Brokeback Mountain
Psst .. Anne. He’s gay. Don’t fall for it. Give me a call!

Golden Mug



Best Cinematography (Rodrigo Prieto)


Best Director (Ang Lee)
Best Adapted Screenplay (Larry McMurtry & Diana Ossana-screenplay, Annie Proulx-short story)
Best Score (Gustavo Santaolalla)

Theatrical Release Date: 12/09/2005
Director: Ang Lee
Cast: Jake Gyllenhaal, Heath Ledger, Anne Hathaway, Michelle Williams

With “Brokeback Mountain”, Ang Lee presents the tale of two cowboys in the early 1960’s who fall in love with each other while working together in Wyoming. The pressures of societal norms at the time force them into trying to hide their secret but they do whatever possible to see each other over a story that covers about 25 years.

Apparently there was a great deal of difficulty in casting the two leads as many of Hollywood’s leading men thought this project was career suicide. In the end, Jake Gyllenhaal and Heath Ledger accepted the roles and are being rewarded with critical praise and probable box office success (if the early per-screen averages of over $100,000 are any indication in its limited release in L.A., New York and San Francisco).

Gyllenhaal’s performance is good for the most part but as the story develops over the span of the story, it is harder and harder to understand that his character is getting older. They give him a mustache but I still wasn’t buying it.

Heath Ledger, on the other hand, provides an outstanding performance. After seeing the trailer for this film ad nauseum, I was all set to be distracted by his accent for the film. But I have to admit that as the film progressed, I did not find myself annoyed aside from the cliché lines used in the trailer itself. Ledger is the foundation for the story and it is because of his stoic angst that the film works.

As it was the ‘60s, Gyllenhaal and Ledger’s characters follow the normal path of rural American men at the time and get married. Anne Hathaway and Michelle Williams play their respective wives with enough believability to show that the cowboys’ act of normalcy is a damaging one to their unsuspecting wives. Both couples have children and another element that separates Ledger’s character out from the rest is his fatherly relationship with his oldest daughter, played nicely by Cheyenne Hill and Kate Mara as the character ages.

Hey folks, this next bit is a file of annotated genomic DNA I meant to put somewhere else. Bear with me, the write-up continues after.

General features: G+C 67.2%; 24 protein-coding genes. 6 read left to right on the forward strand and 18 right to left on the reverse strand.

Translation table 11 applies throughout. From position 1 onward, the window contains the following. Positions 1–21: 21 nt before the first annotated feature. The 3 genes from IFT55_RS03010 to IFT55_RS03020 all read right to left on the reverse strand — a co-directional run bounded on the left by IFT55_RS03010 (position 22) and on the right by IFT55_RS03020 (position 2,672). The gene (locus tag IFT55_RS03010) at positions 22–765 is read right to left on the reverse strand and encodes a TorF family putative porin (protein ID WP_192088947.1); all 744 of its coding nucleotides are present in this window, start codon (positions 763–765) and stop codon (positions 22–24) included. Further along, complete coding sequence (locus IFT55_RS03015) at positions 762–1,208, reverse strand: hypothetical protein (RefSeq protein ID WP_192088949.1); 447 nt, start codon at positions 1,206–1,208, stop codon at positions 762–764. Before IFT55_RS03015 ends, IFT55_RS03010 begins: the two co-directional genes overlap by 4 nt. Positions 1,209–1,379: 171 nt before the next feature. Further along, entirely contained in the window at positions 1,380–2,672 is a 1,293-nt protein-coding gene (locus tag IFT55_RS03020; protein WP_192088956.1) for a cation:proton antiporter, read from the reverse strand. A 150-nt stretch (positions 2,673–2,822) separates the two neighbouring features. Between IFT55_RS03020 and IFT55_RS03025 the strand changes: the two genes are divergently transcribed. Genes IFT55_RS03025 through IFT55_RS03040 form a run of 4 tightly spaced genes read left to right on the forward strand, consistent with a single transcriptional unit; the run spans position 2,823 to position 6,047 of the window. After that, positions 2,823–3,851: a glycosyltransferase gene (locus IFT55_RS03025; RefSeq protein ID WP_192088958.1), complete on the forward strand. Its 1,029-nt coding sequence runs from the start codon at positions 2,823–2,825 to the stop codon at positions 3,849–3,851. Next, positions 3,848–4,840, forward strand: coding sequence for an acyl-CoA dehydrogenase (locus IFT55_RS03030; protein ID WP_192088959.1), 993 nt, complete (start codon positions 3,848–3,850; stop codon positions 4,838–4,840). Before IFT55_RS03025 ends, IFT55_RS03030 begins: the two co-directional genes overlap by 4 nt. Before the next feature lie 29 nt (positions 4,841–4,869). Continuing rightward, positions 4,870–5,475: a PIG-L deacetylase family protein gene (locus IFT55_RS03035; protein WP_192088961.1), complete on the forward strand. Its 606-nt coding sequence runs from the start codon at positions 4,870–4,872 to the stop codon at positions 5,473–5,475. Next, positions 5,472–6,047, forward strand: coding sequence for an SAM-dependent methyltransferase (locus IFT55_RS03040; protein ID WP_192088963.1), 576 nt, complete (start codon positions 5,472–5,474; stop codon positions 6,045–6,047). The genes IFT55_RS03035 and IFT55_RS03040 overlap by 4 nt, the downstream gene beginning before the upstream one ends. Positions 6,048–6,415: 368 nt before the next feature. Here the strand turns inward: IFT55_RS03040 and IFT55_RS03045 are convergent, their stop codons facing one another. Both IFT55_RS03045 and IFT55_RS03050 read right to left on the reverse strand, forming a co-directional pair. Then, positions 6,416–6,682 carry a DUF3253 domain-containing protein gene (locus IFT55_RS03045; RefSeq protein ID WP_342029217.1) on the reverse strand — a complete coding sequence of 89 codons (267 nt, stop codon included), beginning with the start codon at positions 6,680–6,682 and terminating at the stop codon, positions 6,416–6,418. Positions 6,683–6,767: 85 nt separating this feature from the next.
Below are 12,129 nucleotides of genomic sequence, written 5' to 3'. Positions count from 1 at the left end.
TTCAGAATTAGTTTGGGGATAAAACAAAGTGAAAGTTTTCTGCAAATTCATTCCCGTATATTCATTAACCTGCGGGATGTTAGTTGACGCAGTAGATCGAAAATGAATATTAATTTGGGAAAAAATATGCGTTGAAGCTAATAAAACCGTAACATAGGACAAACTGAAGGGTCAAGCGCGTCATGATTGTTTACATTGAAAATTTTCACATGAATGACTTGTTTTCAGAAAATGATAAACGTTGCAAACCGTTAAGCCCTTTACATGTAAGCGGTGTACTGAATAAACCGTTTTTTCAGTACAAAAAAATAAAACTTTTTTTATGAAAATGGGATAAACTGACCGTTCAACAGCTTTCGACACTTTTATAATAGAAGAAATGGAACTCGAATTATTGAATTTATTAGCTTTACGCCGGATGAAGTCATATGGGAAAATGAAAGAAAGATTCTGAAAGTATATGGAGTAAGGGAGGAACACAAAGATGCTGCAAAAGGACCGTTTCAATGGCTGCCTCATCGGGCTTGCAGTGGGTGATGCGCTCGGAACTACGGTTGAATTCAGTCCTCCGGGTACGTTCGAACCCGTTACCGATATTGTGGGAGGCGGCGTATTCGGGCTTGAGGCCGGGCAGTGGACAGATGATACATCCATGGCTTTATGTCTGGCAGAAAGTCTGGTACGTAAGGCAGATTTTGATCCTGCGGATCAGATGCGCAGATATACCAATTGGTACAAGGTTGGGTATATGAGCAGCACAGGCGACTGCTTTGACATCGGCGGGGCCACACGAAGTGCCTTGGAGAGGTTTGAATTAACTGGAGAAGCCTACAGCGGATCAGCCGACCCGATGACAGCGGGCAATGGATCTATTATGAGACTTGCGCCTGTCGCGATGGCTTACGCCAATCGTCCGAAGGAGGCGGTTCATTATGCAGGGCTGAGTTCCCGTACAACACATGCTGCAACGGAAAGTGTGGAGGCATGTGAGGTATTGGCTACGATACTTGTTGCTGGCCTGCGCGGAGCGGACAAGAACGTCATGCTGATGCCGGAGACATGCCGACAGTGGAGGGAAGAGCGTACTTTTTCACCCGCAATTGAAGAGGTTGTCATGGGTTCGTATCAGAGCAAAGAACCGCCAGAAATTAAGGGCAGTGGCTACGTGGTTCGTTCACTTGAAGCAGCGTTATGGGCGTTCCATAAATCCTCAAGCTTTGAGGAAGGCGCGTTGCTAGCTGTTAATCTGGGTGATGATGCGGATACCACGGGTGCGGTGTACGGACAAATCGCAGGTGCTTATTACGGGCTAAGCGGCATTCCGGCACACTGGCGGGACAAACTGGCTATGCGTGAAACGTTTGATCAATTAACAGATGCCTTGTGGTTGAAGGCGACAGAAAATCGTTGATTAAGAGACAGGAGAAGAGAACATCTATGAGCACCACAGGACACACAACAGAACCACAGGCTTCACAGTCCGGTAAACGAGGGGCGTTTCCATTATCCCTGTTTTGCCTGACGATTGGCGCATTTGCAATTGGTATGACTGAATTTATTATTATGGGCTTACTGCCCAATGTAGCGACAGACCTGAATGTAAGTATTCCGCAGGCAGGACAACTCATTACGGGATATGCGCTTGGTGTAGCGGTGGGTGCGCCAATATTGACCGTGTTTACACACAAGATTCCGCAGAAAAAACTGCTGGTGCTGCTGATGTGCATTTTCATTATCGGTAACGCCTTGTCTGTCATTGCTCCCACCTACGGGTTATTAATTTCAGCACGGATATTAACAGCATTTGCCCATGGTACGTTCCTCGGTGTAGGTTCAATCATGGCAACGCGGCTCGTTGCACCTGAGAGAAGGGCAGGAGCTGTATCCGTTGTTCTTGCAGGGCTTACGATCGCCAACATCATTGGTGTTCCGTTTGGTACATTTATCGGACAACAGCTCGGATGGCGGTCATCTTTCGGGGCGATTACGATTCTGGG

The cinematography for the film is well done, and Lee takes advantage of the natural beauty of the settings. Many of his shots are carefully thought out and frame the important elements with precision and skill.

I don’t have many complaints but the pacing is a little too slow, especially in the beginning and Ledger and Gyllenhaal’s characters just sort of start their relationship out of nowhere. While there is some subtext going on, there isn’t enough to show why two cowboys in such a morally constrained era would undertake such a dangerous relationship so suddenly. The rest of the film does bear out how strong their love is but initially I was taken aback.

There is only one scene of gay sex and a surprising scant number of kisses and embraces, which is actually disappointing for a film dealing with this subject material. I don’t know if that’s because of the script or Lee, but if you are looking to see Gyllenhaal in the buff, you get more in “Jarhead”. Though I do want to thank Lee for tossing in a little female nudity to please the other half of the audience.

My last gripe is that to make Hathaway seem older as the story develops, they give her blonde hair. This made me cringe, as it was horribly done and badly styled. Normally I don’t get into this territory as I am only an honorary lesbian, but this was bad – especially on one of Hollywood’s most attractive actresses.

So adding it all up, “Brokeback Mountain” gets a 4 out of 5 from me and is probably one of the top ten films of the year. We’ll see where it stands once I take in the entire year’s films. This is definitely an art house type of film, and only because of the controversy is mainstream America going to see it. It’s well worth your time and money if you can appreciate a movie devoid of car crashes, explosions and Colin Farrell.